Society of London Theatre Announce That Shows to Go on in West End After Apollo Theatre Incident; Investigation Launched
By Mark Shenton
The Society of London Theatre have announced that shows are to go on in the West End, despite the incident at the Apollo Theatre, Shaftesbury Avenue Dec. 19 that left 76 people injured, including 51 being treated in hospital and seven reported to be seriously hurt after part of the theatre's ceiling collapsed during the middle of a near-sell out performance of The Curious Incident of the Dog in the Night-time, attended by some 720 people.
The Curious Incident of the Dog in the Night-time will not perform Dec 20 or 21, with a press statement stating, "The National Theatre and Apollo Theatre will advertise details regarding the future status of performances once this is known." Ticket holders for performances Dec. 20 and 21 are being invited to visit the TKTS booth in Leicester Square to choose another show for free on presentation of their tickets of The Curious Incident of the Dog In The Night-Time.
In a separate statement on the website of Nimax Theatres, it has now been stated that all performances of The Curious Incident of the Dog in the Night-time have now been cancelled up to and including Jan. 4.
Performances at all other West End theatres are unaffected. According to a press statement, "At a meeting today all the major theatre owners have confirmed that their safety inspections and certificates are up to date, and will co-operate fully with the authorities to reassure the public that their theatres are safe. All other London theatres remain open for business today and in the coming weeks."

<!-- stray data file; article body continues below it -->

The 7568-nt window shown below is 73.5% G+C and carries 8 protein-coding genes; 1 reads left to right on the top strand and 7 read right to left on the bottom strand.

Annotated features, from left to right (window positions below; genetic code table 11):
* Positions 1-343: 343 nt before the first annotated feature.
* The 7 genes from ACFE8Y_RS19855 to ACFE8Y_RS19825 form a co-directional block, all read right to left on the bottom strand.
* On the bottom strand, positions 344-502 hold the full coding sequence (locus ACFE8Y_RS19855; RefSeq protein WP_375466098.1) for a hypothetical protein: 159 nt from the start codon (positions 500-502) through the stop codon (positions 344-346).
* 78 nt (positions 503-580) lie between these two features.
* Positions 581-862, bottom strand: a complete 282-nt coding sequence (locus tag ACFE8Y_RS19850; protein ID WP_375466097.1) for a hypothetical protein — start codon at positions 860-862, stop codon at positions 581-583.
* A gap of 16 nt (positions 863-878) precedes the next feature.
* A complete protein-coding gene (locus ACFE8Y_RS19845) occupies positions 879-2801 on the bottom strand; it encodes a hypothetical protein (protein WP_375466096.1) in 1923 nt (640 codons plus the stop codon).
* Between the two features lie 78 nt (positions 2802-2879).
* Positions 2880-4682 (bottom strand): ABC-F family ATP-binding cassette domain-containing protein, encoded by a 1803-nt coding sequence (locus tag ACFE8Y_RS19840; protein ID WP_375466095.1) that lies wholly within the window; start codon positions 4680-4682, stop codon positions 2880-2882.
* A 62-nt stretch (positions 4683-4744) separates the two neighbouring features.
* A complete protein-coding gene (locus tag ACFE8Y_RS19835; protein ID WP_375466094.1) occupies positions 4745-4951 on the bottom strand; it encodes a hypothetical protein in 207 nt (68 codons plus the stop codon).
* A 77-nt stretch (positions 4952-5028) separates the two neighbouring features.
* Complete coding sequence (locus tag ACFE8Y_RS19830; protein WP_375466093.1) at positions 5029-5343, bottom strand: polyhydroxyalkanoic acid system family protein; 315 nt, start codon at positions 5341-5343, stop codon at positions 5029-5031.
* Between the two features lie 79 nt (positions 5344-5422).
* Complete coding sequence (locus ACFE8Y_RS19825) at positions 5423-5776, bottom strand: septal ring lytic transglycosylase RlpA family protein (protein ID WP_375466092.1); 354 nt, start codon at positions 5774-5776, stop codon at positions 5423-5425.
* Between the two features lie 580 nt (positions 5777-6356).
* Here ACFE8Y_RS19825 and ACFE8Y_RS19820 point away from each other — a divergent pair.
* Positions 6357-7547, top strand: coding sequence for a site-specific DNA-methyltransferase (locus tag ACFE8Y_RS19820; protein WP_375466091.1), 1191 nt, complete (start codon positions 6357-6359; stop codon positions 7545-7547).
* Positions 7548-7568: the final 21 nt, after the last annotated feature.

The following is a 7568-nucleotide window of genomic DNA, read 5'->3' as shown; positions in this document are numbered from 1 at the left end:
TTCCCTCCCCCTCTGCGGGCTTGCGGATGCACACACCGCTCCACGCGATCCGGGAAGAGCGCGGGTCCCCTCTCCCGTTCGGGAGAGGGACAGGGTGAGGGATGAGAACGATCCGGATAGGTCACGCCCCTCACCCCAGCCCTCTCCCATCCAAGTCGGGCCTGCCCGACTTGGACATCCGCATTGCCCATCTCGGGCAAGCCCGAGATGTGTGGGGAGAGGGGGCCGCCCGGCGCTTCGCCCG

The Society of London Theatres also commented, "On behalf of London’s theatre industry, our thoughts and sympathies go out to everyone who was injured and affected by last night’s incident at the Apollo Theatre. We would like to praise the emergency services for their calm and rapid response and all the theatre staff on Shaftesbury Avenue for their professional and compassionate handling of the situation. The exact cause of the incident is still being investigated and the theatre owners, Nimax, are working closely with the relevant authorities to establish exactly what happened."
They added, "Our theatres entertain over 32,000 people in central London every night and all theatres take the safety of their audience, performers and staff very seriously. Every theatre undergoes rigorous safety checks and inspections by independent experts, and incidents like last night are extremely rare."
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